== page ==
“All my classmates have degrees in different disciplines but most also have a background in biology. I don’t so I have to work harder. I didn’t know how tough it was until I got here,” says the 26-year-old physics graduate from Nanyang Technological University (NTU).
Tough or not, he is hell-bent on making it.
Life was comfortable and uneventful until he was diagnosed with focal segmental glomerulosclerosis (FSGS) when he was 12. It is a rare disease where scar tissue grows on the kidneys which filter waste from the blood.
He found out about his condition by accident, when he feigned a stomach ache one day. “I didn’t feel like going to school because I didn’t like Chinese class,” says the former student of St Stephen’s and St Joseph’s Institution.
Further tests confirmed he had FSGS.
Mr Mark Goh endured years of painful treatment for kidney disease until a successful transplant at 18, with a kidney from his mother. Studying medicine with no biology background is tough, but he is determined to make it. PHOTO: COURTESY OF MARK GOH
“From Secondary 1, I started taking a lot of medication, especially steroids. I developed Cushing Syndrome,” he says, referring to the disorder caused by high levels of cortisol in the body. “I had a moon face, I was puffy and felt unfit,” adds Mr Goh, whose parents were primed for the gradual deterioration of their son’s kidneys.
He was regularly subjected to blood tests, biopsies and haemoglobin injections to his stomach.
Although he dutifully endured the treatments, many of which were painful, he admits to feeling resentful. “It’s not like having the cough or flu when you get fine after being given medication. I was going to the doctor’s every month and I didn’t get well,” he says.
Professor Yap Hui Kim, head and senior consultant of the division of paediatric nephrology at the National University Hospital (NUH), has been treating Mr Goh since he was 12.
She says: “The treatments were very difficult for anyone to go through, let alone a child. But he was a very special patient; for him, it had never been a no. It helped that he has supportive parents.”
At the end of his first year at Catholic Junior College, Mr Goh started peritoneal dialysis. The procedure involves introducing a sterile liquid through a catheter surgically placed in his peritoneal cavity to clean the blood and remove toxins and extra fluids.
“I really didn’t want to do a transplant because I didn’t want to put my mum at risk,” he says, referring to research which puts the risk of dying from donating a kidney at one person in 3,000. “But she really wanted to. We decided to go ahead after praying. I owe my life to my mum.”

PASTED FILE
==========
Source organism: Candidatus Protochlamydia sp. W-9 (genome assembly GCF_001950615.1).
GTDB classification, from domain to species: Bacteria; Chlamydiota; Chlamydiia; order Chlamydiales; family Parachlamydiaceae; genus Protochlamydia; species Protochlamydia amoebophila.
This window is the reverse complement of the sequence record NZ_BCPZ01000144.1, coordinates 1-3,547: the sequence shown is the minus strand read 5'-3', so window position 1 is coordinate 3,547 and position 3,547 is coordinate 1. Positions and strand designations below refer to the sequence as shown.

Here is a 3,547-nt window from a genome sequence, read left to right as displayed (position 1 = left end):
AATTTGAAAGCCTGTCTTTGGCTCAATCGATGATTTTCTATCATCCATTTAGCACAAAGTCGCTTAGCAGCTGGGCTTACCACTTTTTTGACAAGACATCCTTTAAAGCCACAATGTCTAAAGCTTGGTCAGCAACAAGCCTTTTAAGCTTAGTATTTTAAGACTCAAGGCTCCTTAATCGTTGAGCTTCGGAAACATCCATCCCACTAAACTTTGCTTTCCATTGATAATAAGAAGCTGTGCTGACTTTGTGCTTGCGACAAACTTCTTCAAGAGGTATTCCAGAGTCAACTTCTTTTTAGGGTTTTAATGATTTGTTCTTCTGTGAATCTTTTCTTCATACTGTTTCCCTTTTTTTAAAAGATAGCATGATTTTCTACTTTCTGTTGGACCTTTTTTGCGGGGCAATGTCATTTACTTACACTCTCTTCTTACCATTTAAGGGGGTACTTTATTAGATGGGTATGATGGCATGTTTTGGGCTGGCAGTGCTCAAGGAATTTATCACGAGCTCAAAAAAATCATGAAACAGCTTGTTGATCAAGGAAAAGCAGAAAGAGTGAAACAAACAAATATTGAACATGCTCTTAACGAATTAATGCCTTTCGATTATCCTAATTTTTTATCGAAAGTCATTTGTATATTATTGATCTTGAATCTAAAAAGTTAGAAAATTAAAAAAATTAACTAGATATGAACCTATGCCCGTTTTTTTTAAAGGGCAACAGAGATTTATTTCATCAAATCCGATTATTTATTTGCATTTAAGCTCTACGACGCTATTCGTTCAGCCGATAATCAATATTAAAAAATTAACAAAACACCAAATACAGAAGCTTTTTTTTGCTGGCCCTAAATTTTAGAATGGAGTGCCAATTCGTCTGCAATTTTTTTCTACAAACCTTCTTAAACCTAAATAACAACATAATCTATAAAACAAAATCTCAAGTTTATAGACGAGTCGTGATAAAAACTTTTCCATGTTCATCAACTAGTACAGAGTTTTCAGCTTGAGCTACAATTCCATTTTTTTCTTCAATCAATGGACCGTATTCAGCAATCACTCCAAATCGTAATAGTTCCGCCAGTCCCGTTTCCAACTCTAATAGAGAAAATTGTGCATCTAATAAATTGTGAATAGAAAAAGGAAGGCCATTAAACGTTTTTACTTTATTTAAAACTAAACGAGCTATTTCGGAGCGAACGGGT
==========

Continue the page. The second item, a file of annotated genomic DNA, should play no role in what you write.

Asked why he did not gun for medical school earlier, he says: “When you have a chronic illness, you really don’t know what’s in store. When I was studying for the A levels, there were times when I asked myself what the point of studying was. I didn’t even know what would happen to me one year down the road.”
Then 21, he was the youngest of the 13 Singapore transplant athletes that year, and took part in three events: 100m and 200m races, and badminton. Last year, he again represented Singapore at the 2017 WTG in Malaga, Spain, taking part in the 400m event.
He has, he says, made many friends there. “NUH took really good care of its patients; we became really good friends. It made going to the hospital less of a chore, and more like a meet-up,” he says.
His reason for doing so is simple.
“I wanted to set an example for the younger ones. What’s important is that they have people they can look up to. By doing a good job with the camp, others hopefully would also be encouraged to step up,” says Mr Goh, who also rallied several young transplant patients to train and take part in the WTG last year.
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“He’s always ready to face any challenge, even getting into medical school with no biology (background) which is a big deal,’ she says of her patient who had to clear a tough entrance test to get into Duke-NUS.
Although the going is tough, Mr Goh feels he is where he belongs.
“I had a corporate job but I felt I was just making money for other people,” says Mr Goh, who worked for several months as a data analyst in a company specialising in diagnostic imaging.
“But when I become a doctor, I will be helping people directly.”